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  • Writer's pictureP.K. Peterson

War on SARS-CoV-2: Year 4 of the COVID-19 Pandemic

“You may have to fight a battle more than once to win it.”

- Margaret Thatcher, Prime Minister of the United Kingdom, 1979-1990

“A lie gets halfway around the world before the truth gets a chance to put its pants on.”

- Winston Churchill

By March 11, 2020, the date that the World Health Organization (WHO) deemed COVID-19 a pandemic, all major public health officials had declared war on SARS-CoV-2, the virus that causes COVID-19. We now know what does and what doesn’t work in fighting this virus. Vaccines are the most effective weapon we have in our arsenal, but they are being underutilized. This caused the Center for Disease Control and Prevention (CDC) to issue a wake-up call on January 9, 2023: “Stay Up to Date with COVID-19 Vaccines and Boosters.” In this week’s Germ Gems post, I highlight the key progress we’ve made in this war and identify major battles that lie ahead.

Where things stand. By January 10, 2023, over 665 million COVID-19 cases and 6 million COVID-19 deaths were recorded globally. The U.S. continued to lead the world with more than 101 million cases and 1.1 million deaths. (The following day, the U.S. shattered global records by reporting 1.35 million cases of COVID-19 in a single day.) If these statistics aren’t worrisome enough, on January10 the latest SARS-CoV-2 subvariant XBB.1.5, described by some as “crazy infectious,” accounted for 25% of U.S. cases. As stated in a December 23, 2022 editorial in Nature, “There’s no room for COVID complacency in 2023.”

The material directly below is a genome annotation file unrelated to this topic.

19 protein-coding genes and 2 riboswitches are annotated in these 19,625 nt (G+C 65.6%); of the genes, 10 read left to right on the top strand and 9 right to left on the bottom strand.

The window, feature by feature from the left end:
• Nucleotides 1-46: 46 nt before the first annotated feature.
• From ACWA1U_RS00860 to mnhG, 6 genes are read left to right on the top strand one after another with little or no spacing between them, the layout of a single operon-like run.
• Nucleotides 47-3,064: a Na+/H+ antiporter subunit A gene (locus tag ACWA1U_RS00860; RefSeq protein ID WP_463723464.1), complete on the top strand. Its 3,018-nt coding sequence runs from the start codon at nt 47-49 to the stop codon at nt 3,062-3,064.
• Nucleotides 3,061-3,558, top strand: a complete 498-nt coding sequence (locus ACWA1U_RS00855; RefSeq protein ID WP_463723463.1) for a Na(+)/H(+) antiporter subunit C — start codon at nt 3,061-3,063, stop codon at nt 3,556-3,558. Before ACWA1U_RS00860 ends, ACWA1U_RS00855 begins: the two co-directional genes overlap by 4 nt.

Building our arsenal. On May 15, 2020, President Donald Trump formally announced Operation Warp Speed (OWS). The aim of OWS—to deliver 300 million doses of a safe and effective vaccine for COVID-19 by January 2021—seemed preposterous to most scientists. After all, the usual timeline for vaccine development is five years. But to almost everyone’s astonishment the goal of OWS was achieved. This extraordinary accomplishment depended upon experts in multiple disciplines (research and technology, the pharmaceutical sector, and government) working together.

The COVID-19 vaccines remain the most important weapon we have in our arsenal. Cumulatively, these vaccines have prevented more than 18 million COVID-19 hospitalizations and more than 3 million COVID-19 deaths globally. And these vaccines keep on giving. In particular, the primary mRNA and bivalent vaccine boosters developed by Pfizer/BioNTech and Moderna continue to provide safe and highly effective prevention of SARS-CoV-2 infection.